A few years after reading “Karen,” my life changed tremendously. I learned to walk! I could use a makeshift walker made out of an old chair with wooden skis on the bottom, take a few steps on parallel bars, and a few steps with a regular walker. My parents were thrilled. I tried to be. Every step was exhausting, and I often fell and hurt myself. I was told it was a huge accomplishment, that I should be so proud. I couldn’t understand why I wasn’t happier about it, like everyone else.

In sixth grade, I was in the school library when I spotted a book called “With Love from Karen” in a rack full of paperbacks. The cover showed a girl whose face had become very familiar to me. It was “my” Karen. The book was a continuation of her story! I wondered why my mother hadn’t told me about it. I checked it out immediately.

When I brought it home from school, my mother’s reaction wasn’t what I expected. She said she didn’t want me to read it — or I could, but I wasn’t allowed to read the last few pages. She disappeared into her room and returned with her own copy of the book. The last several pages had been torn out. She took the library copy and made me return it the next day.

I couldn’t understand her behavior. She had promised to never censor what I was allowed to read. What could be so terrible in a book about Karen Killilea that she’d change her mind? Of course, I did what kids do when they’re told they can’t read or watch something. I found a way to read it anyway. My school aide didn’t know about my mother’s objection to the book, so she was all too happy to hand the library copy back to me. I sat in the nearly empty library between classes and read the last nine pages.

In that moment, Karen Killilea transformed my life. Her voice, mostly filtered through her mother throughout the first book, rang out loud and clear in the final pages of its sequel. One day in the garden, Karen broke down in tears, afraid to admit to her mother how she had been feeling. She had begun to realize that while walking with her braces and crutches was slow and painful, using a wheelchair gave her freedom. Here are her words.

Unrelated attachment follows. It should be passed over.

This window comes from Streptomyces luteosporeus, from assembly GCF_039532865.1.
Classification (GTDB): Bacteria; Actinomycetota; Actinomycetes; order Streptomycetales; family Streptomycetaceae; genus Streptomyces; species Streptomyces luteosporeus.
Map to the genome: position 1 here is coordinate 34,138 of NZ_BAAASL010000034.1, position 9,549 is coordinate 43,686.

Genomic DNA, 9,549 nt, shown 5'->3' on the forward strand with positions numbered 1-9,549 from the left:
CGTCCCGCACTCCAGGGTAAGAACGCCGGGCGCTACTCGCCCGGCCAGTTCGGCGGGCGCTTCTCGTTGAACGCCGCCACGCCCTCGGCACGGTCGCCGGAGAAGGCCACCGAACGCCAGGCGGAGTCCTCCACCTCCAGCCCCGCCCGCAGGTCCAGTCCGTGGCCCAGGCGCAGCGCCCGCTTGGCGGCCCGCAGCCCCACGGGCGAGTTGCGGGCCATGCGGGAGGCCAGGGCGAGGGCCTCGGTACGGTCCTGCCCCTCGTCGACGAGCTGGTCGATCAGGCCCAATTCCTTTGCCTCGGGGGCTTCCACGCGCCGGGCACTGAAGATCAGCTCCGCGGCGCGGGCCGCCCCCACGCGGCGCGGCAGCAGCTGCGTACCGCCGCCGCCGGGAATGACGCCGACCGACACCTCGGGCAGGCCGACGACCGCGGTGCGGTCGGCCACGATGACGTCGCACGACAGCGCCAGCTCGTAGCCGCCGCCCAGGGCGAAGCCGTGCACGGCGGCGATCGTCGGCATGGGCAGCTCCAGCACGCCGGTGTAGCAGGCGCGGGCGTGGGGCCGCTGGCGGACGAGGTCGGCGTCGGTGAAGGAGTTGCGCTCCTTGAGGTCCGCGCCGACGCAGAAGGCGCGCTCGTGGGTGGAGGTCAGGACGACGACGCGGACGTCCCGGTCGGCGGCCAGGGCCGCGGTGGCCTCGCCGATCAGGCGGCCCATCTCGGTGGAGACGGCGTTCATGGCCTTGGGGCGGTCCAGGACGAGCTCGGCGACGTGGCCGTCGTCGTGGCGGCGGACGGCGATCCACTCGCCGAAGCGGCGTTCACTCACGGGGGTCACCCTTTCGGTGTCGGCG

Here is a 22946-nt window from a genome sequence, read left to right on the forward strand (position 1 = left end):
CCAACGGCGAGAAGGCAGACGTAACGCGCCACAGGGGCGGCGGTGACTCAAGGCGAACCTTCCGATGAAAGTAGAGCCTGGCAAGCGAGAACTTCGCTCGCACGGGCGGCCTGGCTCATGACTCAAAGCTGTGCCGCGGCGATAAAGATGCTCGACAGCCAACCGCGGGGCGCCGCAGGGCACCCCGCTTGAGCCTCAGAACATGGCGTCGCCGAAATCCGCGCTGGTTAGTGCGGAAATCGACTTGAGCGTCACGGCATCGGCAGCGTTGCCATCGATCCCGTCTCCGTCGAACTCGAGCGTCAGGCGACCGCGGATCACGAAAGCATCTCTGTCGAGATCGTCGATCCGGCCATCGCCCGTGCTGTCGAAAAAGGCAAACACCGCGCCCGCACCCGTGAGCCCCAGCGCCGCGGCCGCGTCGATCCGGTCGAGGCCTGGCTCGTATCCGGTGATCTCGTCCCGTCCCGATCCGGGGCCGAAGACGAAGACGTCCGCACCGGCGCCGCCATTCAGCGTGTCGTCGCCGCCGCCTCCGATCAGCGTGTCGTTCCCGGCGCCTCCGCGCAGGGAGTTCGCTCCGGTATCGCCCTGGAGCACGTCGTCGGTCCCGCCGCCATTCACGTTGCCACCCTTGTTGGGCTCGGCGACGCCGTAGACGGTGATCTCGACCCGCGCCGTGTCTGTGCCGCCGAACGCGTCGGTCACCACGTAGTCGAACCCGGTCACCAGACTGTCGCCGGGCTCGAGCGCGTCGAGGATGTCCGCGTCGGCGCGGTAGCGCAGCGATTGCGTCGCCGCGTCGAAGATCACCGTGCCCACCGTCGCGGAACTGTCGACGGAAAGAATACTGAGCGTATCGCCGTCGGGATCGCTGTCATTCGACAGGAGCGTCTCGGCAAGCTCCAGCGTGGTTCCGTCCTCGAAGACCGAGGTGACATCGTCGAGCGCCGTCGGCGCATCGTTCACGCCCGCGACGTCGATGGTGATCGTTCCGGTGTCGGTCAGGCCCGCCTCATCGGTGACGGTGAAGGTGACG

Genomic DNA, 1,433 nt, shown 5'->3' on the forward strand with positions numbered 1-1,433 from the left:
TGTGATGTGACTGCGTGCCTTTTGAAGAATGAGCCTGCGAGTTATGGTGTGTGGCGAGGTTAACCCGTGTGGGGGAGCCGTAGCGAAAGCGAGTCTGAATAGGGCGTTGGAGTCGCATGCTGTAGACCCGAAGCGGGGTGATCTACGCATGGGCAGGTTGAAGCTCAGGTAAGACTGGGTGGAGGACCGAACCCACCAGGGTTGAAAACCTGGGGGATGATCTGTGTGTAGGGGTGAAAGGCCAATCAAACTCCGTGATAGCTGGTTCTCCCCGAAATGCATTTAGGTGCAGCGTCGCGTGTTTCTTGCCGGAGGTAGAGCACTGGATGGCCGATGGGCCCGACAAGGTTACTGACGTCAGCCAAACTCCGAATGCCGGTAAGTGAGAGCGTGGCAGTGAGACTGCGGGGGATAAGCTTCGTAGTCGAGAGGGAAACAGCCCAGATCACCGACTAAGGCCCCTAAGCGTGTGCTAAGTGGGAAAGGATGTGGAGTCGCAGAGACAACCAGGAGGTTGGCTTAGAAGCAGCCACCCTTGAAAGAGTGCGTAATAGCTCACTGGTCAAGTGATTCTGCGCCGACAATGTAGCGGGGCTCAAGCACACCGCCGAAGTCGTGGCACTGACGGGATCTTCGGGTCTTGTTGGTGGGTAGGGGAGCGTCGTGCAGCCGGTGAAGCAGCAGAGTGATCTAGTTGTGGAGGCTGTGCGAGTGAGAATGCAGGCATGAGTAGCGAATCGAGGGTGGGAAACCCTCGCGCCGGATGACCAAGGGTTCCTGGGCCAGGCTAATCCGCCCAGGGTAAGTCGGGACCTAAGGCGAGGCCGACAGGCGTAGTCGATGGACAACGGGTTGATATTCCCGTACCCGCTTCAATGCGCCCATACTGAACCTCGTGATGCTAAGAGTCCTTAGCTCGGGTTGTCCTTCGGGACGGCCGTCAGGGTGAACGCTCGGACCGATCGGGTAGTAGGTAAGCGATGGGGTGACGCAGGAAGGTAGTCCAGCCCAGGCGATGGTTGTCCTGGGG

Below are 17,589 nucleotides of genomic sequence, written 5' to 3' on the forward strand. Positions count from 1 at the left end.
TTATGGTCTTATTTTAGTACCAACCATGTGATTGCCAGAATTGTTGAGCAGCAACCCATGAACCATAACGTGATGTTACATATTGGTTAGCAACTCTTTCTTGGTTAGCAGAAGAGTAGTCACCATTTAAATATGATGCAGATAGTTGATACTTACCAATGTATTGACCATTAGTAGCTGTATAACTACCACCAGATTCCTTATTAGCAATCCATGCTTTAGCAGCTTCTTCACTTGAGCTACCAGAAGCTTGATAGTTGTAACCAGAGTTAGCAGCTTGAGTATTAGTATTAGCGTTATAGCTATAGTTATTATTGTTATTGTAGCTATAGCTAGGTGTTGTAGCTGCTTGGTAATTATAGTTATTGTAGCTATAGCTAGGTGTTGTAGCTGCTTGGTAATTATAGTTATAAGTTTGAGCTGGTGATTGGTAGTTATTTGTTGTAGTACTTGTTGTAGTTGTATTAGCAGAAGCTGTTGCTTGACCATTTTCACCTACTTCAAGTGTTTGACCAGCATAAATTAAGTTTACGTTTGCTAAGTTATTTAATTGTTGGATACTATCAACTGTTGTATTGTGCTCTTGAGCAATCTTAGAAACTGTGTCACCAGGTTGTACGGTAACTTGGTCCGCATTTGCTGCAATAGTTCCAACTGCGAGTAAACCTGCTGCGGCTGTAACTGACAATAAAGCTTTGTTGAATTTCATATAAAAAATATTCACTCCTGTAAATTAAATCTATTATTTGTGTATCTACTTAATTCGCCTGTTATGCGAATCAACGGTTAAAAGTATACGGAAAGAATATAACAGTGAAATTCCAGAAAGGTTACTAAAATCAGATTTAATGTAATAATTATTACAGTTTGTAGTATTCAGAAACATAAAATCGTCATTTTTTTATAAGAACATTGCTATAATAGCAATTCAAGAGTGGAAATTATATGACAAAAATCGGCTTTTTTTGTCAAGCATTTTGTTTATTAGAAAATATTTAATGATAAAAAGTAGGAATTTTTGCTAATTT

“I’m so dependent in braces. I have so much more freedom in the wheelchair. Now — should I give up the braces and crutches — forevermore? Should I use a wheelchair exclusively? Should I?”

Her mother listened, but refused to state her own opinion, and said she wanted Karen to decide for herself. Then Karen said, “I’ve done some thinking about the 20 years you and Daddy and the kids have worked getting me to walk. To say nothing of the expense.” She said she feared being considered a failure.

Her mother replied, “We did not put 20 years into getting you to walk. Whatever we put in was to get you to your maximum potential for independence. Walking was never an end in itself — rather a means to an end. What you have to decide, is whether now, and in the future, walking will best serve that end.”

Karen was still struggling to decide, so she made a list of pros and cons on a piece of paper. After much thought, she said:

“I am going to ‘graduate’ from crutches and ‘commence’ in a wheelchair!”

Then she showed her mother the list. Under braces and crutches, she had written the words prison and pain. Under wheelchair, she wrote freedom. Mother and daughter embraced, as years of unspoken feelings and tension melted away. Then Karen said the last words she ever spoke publicly:

“No more will I be a drab, slow little sparrow that hops around with his head down. I’ll be free, really free. I’ll be an eagle with my face to the sun.”

The instant I finished reading, I knew why my mother had wanted to hide those pages from me. I knew Karen was right. For her, and for me, walking was painful and exhausting. It didn’t give us liberation or independence. Only a wheelchair could do that. I knew I couldn’t tell my mother this truth I had learned, but it didn’t matter in that moment. I knew, and I could keep the secret close to my heart, and be comforted in the knowledge that my feelings were not wrong.

A banner promoting The Mighty's new Our CP Journey group on The Mighty mobile app. The banner reads, Join Our CP Journey — a supportive and uplifting space for anyone who has cerebral palsy. Let's help each other find the courage to keep going. Click to join.

It took a few more years, but my mother eventually accepted that using a power wheelchair was my path to independence. She became involved with the disability rights movement and learned to embrace disability as a difference rather than a limitation. I lost her to cancer far too soon, but I am grateful for everything she did. Even when she made mistakes, she only wanted the best for me.